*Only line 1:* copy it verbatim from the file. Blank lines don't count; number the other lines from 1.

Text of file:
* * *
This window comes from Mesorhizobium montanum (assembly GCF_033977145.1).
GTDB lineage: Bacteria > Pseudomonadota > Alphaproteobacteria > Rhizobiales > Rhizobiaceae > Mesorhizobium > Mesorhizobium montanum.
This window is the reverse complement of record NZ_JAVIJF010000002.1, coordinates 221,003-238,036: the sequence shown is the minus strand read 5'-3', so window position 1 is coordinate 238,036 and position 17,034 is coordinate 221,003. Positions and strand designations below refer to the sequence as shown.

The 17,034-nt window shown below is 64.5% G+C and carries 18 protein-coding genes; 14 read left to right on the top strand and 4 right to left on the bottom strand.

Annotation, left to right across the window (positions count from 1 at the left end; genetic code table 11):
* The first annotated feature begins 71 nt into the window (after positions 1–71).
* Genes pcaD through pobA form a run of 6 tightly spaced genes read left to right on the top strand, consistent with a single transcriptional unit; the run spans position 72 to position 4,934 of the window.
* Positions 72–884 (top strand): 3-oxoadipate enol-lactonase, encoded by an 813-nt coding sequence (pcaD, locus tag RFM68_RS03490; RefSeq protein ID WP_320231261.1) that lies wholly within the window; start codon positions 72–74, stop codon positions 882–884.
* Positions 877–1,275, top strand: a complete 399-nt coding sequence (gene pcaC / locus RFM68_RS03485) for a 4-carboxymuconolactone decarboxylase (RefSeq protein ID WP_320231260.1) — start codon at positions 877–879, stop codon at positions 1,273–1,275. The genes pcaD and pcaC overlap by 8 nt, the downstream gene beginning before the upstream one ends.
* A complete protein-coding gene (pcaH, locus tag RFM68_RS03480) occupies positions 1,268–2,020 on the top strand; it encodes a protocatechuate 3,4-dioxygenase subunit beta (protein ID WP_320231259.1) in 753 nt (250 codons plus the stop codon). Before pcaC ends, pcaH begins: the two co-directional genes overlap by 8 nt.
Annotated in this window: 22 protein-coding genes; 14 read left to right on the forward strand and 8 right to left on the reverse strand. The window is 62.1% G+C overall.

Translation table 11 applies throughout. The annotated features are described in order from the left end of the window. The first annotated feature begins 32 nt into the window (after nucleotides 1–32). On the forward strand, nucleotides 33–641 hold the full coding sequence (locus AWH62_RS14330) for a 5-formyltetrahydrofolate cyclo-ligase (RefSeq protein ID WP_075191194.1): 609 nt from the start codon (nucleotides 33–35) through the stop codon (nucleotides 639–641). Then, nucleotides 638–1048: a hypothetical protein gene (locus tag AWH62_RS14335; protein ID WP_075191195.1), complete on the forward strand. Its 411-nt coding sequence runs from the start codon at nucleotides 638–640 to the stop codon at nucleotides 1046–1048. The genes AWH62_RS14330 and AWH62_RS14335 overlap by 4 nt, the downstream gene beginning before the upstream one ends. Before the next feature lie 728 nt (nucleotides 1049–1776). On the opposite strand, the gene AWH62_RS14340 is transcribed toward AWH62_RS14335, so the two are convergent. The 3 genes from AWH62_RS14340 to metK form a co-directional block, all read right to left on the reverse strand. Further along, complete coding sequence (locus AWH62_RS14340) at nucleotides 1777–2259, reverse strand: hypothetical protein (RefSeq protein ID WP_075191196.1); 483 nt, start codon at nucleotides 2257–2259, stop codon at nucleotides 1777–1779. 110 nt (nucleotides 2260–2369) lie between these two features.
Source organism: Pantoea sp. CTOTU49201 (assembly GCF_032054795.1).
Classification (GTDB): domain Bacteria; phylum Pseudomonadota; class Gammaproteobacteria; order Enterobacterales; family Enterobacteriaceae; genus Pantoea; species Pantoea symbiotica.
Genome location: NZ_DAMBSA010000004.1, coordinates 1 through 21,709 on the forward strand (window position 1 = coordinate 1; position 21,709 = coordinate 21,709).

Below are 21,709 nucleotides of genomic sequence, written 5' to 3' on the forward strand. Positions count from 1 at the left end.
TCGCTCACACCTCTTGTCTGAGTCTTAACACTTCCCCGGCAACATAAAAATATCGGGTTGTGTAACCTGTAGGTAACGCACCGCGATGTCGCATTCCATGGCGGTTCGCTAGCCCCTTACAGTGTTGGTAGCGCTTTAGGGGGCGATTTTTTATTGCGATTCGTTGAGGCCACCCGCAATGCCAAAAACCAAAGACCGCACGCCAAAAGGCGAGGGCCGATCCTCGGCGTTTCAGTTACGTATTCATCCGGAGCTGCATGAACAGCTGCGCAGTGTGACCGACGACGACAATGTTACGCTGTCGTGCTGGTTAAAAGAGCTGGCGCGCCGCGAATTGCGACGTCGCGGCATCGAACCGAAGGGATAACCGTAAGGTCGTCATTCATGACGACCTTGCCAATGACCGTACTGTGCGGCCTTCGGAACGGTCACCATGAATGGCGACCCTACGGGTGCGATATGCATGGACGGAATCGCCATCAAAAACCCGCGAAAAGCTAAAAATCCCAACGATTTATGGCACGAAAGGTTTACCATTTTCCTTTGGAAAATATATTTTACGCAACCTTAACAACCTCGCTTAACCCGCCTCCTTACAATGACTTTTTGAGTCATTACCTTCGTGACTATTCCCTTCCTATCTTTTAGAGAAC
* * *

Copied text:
This window comes from Mesorhizobium montanum (assembly GCF_033977145.1).